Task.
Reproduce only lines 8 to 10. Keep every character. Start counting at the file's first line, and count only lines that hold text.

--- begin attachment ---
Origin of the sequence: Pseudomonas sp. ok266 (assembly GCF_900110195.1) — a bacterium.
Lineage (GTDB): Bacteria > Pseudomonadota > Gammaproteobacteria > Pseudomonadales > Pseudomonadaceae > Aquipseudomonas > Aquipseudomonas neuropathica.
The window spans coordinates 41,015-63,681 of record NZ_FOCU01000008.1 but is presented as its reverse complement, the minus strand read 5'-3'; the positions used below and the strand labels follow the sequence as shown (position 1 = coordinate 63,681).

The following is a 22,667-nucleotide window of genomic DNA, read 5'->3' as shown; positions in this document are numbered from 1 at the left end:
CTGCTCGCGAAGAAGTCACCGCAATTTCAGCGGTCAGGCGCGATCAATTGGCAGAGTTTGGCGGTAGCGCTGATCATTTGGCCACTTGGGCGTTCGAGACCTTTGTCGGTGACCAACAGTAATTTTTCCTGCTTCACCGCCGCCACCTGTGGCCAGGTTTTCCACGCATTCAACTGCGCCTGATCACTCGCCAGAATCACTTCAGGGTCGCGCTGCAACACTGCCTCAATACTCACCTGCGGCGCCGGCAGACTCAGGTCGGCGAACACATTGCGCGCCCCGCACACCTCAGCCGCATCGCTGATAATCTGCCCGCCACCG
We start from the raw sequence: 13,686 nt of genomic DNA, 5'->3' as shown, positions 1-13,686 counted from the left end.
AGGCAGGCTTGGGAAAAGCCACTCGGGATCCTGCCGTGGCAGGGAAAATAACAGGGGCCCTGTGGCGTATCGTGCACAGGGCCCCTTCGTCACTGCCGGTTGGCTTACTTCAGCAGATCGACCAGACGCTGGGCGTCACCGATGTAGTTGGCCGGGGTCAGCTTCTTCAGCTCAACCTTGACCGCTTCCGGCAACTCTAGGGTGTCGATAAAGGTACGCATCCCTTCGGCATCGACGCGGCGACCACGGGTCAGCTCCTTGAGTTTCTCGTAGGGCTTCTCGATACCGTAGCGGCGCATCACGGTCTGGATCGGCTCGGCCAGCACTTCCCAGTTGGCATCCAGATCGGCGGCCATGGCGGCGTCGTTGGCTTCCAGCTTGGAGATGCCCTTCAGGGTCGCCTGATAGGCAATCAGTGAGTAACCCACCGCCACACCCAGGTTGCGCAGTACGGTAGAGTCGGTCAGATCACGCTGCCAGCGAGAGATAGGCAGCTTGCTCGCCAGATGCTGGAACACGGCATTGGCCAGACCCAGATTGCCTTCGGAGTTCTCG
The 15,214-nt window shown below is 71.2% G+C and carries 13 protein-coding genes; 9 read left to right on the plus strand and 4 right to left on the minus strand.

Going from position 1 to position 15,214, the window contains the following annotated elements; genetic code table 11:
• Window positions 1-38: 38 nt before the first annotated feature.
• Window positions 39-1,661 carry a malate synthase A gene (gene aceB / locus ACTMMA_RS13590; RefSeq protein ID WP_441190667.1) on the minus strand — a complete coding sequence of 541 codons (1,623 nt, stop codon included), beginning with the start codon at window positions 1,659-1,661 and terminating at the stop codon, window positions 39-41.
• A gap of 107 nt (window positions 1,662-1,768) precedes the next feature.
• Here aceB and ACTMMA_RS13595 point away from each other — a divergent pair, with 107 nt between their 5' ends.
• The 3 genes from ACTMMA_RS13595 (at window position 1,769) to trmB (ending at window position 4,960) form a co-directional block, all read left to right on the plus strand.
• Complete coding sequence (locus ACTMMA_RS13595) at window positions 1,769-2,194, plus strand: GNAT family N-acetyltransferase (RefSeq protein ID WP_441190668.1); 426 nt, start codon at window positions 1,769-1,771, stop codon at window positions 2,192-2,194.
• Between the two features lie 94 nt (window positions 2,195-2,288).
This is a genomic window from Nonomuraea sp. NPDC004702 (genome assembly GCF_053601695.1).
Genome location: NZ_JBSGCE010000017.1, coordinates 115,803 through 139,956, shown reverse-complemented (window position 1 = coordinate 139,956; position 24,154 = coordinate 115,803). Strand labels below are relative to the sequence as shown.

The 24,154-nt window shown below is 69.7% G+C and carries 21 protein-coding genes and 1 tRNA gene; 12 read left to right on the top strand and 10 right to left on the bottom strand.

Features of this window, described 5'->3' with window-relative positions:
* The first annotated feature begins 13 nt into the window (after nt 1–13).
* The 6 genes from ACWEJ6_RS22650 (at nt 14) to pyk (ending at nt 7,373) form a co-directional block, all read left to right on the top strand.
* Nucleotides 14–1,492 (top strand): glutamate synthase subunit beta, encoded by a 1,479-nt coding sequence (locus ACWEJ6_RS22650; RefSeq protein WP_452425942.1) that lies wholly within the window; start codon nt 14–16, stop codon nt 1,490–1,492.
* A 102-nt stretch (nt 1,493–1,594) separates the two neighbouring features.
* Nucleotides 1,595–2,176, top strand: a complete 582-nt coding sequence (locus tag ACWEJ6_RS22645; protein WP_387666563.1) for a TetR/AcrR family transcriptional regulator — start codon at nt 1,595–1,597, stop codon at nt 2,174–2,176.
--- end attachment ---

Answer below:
The 15,214-nt window shown below is 71.2% G+C and carries 13 protein-coding genes; 9 read left to right on the plus strand and 4 right to left on the minus strand.

Going from position 1 to position 15,214, the window contains the following annotated elements; genetic code table 11:
• Window positions 1-38: 38 nt before the first annotated feature.